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‘We’ve made good progress’ – IMF on Ghana’s support programme talks’We’ve made good progress’ – IMF on Ghana’s support programme talks

‘We’ve made good progress’ – IMF on Ghana’s support programme talks

The International Monetary Fund (IMF) team, led by Stéphane Roudet, have indicated that there has been good progress regarding Ghana’s request for a financial bailout from the fund.

After meeting with Ghana’s Finance Minister, Ken Ofori-Atta and Bank of Ghana Governor, Dr. Ernest Addison in Washington DC, the IMF team leader said both teams had a fruitful discussion in identifying specific policies that would restore macroeconomic stability.

“The Ghanaian delegation and IMF staff had very fruitful discussions on the authorities’ post-COVID program for economic growth and associated policies and reforms that could be supported by a new IMF arrangement.

“We made good progress in identifying specific policies that would restore macroeconomic stability and lay the foundation for stronger and more inclusive growth. The IMF team and the Ghanaian authorities remain fully committed to reaching an agreement on a framework and policies for an IMF-supported program as soon as feasible. Discussions will continue in the weeks ahead, with a follow-up mission to take place expeditiously,” Stéphane Roudet said in a statement after the meeting.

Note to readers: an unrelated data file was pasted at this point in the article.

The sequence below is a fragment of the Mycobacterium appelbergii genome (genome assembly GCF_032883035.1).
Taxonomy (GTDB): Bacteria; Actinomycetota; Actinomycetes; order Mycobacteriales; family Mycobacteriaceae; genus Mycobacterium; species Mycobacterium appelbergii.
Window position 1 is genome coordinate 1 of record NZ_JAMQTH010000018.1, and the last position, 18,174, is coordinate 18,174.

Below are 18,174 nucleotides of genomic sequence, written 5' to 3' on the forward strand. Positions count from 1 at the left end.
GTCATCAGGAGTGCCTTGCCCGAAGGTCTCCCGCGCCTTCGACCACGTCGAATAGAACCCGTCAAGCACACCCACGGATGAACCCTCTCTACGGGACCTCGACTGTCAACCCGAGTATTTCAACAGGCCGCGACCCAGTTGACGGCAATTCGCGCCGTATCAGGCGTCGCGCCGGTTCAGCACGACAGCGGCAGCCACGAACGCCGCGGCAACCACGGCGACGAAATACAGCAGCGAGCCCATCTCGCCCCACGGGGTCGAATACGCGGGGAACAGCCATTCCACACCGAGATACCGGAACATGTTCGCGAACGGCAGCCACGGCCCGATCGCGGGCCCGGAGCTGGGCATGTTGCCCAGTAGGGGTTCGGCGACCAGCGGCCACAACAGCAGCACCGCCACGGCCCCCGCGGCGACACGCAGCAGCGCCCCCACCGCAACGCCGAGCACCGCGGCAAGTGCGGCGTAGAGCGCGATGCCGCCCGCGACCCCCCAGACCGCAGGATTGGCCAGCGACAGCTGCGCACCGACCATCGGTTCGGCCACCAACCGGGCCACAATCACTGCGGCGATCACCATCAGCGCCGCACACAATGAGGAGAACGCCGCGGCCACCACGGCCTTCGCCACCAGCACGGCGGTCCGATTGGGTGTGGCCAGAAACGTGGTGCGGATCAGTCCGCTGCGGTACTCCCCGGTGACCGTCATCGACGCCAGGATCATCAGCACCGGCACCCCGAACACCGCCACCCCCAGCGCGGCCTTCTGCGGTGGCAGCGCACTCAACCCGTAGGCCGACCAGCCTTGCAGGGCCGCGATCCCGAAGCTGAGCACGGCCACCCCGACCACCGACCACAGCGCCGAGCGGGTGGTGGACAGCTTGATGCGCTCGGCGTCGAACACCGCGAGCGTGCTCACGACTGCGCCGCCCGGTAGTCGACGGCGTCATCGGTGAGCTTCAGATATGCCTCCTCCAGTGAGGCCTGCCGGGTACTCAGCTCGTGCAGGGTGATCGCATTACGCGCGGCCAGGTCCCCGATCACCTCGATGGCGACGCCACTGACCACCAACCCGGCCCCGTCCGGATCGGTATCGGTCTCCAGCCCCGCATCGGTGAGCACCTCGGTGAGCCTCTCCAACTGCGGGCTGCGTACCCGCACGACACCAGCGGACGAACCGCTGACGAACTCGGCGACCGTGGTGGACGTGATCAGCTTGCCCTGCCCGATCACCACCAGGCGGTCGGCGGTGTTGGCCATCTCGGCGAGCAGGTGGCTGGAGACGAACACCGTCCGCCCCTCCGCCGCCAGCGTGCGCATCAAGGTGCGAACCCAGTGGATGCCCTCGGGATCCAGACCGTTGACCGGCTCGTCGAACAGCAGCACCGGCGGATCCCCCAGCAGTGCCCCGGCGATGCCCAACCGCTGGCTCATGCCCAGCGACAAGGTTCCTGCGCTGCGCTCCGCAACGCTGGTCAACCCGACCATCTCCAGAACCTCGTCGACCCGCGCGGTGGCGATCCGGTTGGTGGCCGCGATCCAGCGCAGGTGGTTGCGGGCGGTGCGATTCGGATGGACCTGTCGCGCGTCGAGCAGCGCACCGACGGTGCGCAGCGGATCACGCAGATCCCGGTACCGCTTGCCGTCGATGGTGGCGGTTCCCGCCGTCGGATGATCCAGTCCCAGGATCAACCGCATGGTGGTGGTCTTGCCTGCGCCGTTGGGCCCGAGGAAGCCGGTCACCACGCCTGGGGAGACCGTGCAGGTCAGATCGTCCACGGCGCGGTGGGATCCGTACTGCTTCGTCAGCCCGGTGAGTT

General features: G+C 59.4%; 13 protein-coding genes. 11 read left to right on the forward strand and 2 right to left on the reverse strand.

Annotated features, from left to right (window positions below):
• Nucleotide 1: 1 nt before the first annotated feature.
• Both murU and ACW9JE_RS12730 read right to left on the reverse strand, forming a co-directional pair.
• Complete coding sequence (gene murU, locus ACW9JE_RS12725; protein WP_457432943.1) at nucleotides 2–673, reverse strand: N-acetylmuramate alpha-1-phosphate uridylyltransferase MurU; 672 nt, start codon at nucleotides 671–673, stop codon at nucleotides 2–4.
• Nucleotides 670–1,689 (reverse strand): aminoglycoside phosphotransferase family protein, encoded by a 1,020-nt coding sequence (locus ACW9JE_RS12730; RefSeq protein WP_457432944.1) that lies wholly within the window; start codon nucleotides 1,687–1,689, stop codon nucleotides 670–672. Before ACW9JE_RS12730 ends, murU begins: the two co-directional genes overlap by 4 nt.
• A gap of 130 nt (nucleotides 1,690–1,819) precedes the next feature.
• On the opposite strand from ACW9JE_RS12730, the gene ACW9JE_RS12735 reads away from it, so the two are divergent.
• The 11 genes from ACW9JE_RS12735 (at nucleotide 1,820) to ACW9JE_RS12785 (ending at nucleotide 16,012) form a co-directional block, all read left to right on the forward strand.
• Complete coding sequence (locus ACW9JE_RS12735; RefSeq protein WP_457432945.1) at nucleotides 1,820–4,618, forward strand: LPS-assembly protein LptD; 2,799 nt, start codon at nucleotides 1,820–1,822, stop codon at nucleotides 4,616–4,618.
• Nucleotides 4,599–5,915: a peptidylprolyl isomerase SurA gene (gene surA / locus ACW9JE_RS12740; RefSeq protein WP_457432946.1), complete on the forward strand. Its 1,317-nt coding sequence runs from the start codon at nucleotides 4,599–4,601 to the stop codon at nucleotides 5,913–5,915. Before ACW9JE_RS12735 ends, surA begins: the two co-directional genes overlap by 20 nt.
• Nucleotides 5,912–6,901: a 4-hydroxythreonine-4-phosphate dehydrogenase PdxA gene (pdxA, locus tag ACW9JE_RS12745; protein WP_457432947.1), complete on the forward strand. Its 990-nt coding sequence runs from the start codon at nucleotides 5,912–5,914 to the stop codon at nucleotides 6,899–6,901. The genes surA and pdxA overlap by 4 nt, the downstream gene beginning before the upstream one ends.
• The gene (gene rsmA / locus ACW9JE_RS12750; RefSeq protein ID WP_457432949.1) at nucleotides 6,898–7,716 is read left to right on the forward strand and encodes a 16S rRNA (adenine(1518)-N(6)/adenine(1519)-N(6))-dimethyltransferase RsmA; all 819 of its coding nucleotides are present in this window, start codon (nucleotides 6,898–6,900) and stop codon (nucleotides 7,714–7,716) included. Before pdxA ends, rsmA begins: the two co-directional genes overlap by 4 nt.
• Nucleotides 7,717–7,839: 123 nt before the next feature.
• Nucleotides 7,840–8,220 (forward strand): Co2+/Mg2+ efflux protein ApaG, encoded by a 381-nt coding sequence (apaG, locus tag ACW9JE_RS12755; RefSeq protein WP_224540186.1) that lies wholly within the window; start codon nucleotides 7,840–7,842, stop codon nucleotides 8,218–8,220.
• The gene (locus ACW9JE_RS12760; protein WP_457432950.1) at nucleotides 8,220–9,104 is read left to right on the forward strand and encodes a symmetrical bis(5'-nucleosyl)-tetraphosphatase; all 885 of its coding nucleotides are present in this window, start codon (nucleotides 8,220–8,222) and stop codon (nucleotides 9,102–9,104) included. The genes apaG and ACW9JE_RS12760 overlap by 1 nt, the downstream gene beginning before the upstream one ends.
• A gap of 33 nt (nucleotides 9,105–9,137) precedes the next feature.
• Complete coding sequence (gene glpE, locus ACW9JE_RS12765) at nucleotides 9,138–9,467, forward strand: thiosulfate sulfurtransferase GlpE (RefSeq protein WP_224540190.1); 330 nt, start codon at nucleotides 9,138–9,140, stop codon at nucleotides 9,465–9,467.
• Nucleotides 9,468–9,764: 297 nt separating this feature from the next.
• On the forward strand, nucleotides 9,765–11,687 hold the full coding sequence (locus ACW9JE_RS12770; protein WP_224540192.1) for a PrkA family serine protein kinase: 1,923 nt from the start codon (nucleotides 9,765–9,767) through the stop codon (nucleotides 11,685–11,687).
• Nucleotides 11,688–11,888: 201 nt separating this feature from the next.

The Finance Minister had earlier assured Ghanaians that the economy is in good shape despite the continuous depreciation of the Cedi.

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Speaking to a journalist of Accra-based Asaase Radio from Washington DC, Ken Ofori-Atta said, “It is a bit perplexing because as you know, typically we go to markets at the beginning of the year and get our two billion.

“But that we were not able to do, we were able to then get US$750 from AfriExim in the summer, August or so, to stabilize it. Then we moved on traditionally as we do, the ASL, the annual syndicated loan of COCOBOD, and that came in very strongly. So, it is quite perplexing to see where it is going.”

“The support we are getting from countries like Germany, France etc. we are confident that we will get the resources needed. So, we really would want people to know not to panic or be rushing to put pressure on the currency. I think it is unnecessary and we are in good shape.

“Of course, typically in October, people are importing for Christmas and maybe there is a rush for that. But my expectation is that once we also conclude the fund, that would lead to the Fund’s disbursement early next year.”

The Cedi has recently been classified by Bloomberg as the worst-performing currency against the US Dollar.

Currently, the Cedi is trading at around GH₵13 – GH₵14 to a dollar at some forex bureaus.

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